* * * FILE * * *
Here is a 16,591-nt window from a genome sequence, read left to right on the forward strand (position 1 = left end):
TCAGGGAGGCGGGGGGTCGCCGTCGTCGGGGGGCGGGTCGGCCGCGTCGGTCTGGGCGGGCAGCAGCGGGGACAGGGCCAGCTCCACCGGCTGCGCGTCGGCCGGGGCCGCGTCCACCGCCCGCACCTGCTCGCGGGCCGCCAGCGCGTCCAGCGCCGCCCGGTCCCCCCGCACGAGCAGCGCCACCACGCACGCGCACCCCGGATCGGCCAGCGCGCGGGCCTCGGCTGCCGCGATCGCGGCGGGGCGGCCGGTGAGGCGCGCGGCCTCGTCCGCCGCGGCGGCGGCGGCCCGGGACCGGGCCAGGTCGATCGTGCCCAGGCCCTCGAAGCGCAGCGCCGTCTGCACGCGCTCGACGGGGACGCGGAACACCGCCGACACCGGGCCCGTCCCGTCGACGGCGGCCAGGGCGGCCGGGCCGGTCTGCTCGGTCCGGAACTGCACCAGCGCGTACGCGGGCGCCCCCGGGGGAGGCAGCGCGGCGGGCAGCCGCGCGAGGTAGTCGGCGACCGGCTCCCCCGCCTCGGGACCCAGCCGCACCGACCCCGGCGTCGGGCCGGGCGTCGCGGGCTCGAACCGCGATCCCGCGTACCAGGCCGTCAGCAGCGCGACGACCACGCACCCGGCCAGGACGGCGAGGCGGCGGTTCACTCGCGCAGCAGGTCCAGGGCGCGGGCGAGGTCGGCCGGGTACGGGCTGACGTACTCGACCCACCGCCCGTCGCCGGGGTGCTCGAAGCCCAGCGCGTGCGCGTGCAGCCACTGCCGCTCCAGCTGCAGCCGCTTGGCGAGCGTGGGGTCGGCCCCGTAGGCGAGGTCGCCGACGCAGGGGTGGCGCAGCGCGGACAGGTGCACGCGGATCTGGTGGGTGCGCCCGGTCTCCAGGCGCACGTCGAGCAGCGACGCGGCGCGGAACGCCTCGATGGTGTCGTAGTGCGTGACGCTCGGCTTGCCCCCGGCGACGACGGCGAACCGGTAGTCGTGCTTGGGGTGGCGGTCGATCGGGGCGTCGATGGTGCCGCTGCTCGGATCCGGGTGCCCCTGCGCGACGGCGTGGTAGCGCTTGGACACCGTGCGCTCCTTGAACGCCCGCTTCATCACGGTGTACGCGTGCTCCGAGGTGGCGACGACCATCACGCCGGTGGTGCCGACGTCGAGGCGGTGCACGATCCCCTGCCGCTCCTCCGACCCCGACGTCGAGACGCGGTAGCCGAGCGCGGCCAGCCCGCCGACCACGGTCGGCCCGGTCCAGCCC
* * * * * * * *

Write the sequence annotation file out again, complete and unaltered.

Here is a 16,591-nt window from a genome sequence, read left to right on the forward strand (position 1 = left end):
TCAGGGAGGCGGGGGGTCGCCGTCGTCGGGGGGCGGGTCGGCCGCGTCGGTCTGGGCGGGCAGCAGCGGGGACAGGGCCAGCTCCACCGGCTGCGCGTCGGCCGGGGCCGCGTCCACCGCCCGCACCTGCTCGCGGGCCGCCAGCGCGTCCAGCGCCGCCCGGTCCCCCCGCACGAGCAGCGCCACCACGCACGCGCACCCCGGATCGGCCAGCGCGCGGGCCTCGGCTGCCGCGATCGCGGCGGGGCGGCCGGTGAGGCGCGCGGCCTCGTCCGCCGCGGCGGCGGCGGCCCGGGACCGGGCCAGGTCGATCGTGCCCAGGCCCTCGAAGCGCAGCGCCGTCTGCACGCGCTCGACGGGGACGCGGAACACCGCCGACACCGGGCCCGTCCCGTCGACGGCGGCCAGGGCGGCCGGGCCGGTCTGCTCGGTCCGGAACTGCACCAGCGCGTACGCGGGCGCCCCCGGGGGAGGCAGCGCGGCGGGCAGCCGCGCGAGGTAGTCGGCGACCGGCTCCCCCGCCTCGGGACCCAGCCGCACCGACCCCGGCGTCGGGCCGGGCGTCGCGGGCTCGAACCGCGATCCCGCGTACCAGGCCGTCAGCAGCGCGACGACCACGCACCCGGCCAGGACGGCGAGGCGGCGGTTCACTCGCGCAGCAGGTCCAGGGCGCGGGCGAGGTCGGCCGGGTACGGGCTGACGTACTCGACCCACCGCCCGTCGCCGGGGTGCTCGAAGCCCAGCGCGTGCGCGTGCAGCCACTGCCGCTCCAGCTGCAGCCGCTTGGCGAGCGTGGGGTCGGCCCCGTAGGCGAGGTCGCCGACGCAGGGGTGGCGCAGCGCGGACAGGTGCACGCGGATCTGGTGGGTGCGCCCGGTCTCCAGGCGCACGTCGAGCAGCGACGCGGCGCGGAACGCCTCGATGGTGTCGTAGTGCGTGACGCTCGGCTTGCCCCCGGCGACGACGGCGAACCGGTAGTCGTGCTTGGGGTGGCGGTCGATCGGGGCGTCGATGGTGCCGCTGCTCGGATCCGGGTGCCCCTGCGCGACGGCGTGGTAGCGCTTGGACACCGTGCGCTCCTTGAACGCCCGCTTCATCACGGTGTACGCGTGCTCCGAGGTGGCGACGACCATCACGCCGGTGGTGCCGACGTCGAGGCGGTGCACGATCCCCTGCCGCTCCTCCGACCCCGACGTCGAGACGCGGTAGCCGAGCGCGGCCAGCCCGCCGACCACGGTCGGCCCGGTCCAGCCC